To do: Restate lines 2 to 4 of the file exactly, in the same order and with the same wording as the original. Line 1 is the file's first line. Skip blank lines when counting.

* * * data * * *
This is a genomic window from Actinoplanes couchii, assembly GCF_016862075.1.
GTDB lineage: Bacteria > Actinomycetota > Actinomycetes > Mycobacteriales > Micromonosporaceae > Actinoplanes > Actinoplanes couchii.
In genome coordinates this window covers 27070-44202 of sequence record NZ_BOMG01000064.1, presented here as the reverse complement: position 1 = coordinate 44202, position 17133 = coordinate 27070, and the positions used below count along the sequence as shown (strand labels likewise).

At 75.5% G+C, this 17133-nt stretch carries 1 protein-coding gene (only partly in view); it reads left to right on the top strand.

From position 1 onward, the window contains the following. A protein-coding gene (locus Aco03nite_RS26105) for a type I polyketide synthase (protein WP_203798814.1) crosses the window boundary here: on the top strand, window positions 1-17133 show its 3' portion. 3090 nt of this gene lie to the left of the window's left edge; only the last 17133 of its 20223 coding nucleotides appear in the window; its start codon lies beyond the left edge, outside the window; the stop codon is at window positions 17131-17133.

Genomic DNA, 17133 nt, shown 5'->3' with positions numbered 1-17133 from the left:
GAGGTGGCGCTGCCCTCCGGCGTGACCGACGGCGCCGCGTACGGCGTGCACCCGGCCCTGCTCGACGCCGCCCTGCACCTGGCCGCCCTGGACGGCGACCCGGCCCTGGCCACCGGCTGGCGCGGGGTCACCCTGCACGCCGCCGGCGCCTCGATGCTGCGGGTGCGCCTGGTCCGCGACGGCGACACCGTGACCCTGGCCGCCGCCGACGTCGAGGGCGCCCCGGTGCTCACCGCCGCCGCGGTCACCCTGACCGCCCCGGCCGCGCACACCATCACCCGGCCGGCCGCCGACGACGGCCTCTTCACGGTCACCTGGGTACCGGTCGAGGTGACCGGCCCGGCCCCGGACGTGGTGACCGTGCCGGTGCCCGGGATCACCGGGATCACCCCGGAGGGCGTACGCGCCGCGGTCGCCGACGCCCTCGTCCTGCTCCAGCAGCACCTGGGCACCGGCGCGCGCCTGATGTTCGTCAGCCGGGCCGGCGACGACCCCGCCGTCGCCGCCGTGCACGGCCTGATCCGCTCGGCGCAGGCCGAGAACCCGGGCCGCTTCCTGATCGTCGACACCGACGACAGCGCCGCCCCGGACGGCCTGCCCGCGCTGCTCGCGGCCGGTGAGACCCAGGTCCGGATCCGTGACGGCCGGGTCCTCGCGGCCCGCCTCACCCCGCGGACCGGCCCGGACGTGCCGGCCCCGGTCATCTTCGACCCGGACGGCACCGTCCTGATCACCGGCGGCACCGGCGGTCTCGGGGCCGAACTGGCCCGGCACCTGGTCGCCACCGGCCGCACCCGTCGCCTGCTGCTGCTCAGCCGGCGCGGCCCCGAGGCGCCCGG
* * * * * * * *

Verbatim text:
GTDB lineage: Bacteria > Actinomycetota > Actinomycetes > Mycobacteriales > Micromonosporaceae > Actinoplanes > Actinoplanes couchii.
In genome coordinates this window covers 27070-44202 of sequence record NZ_BOMG01000064.1, presented here as the reverse complement: position 1 = coordinate 44202, position 17133 = coordinate 27070, and the positions used below count along the sequence as shown (strand labels likewise).

At 75.5% G+C, this 17133-nt stretch carries 1 protein-coding gene (only partly in view); it reads left to right on the top strand.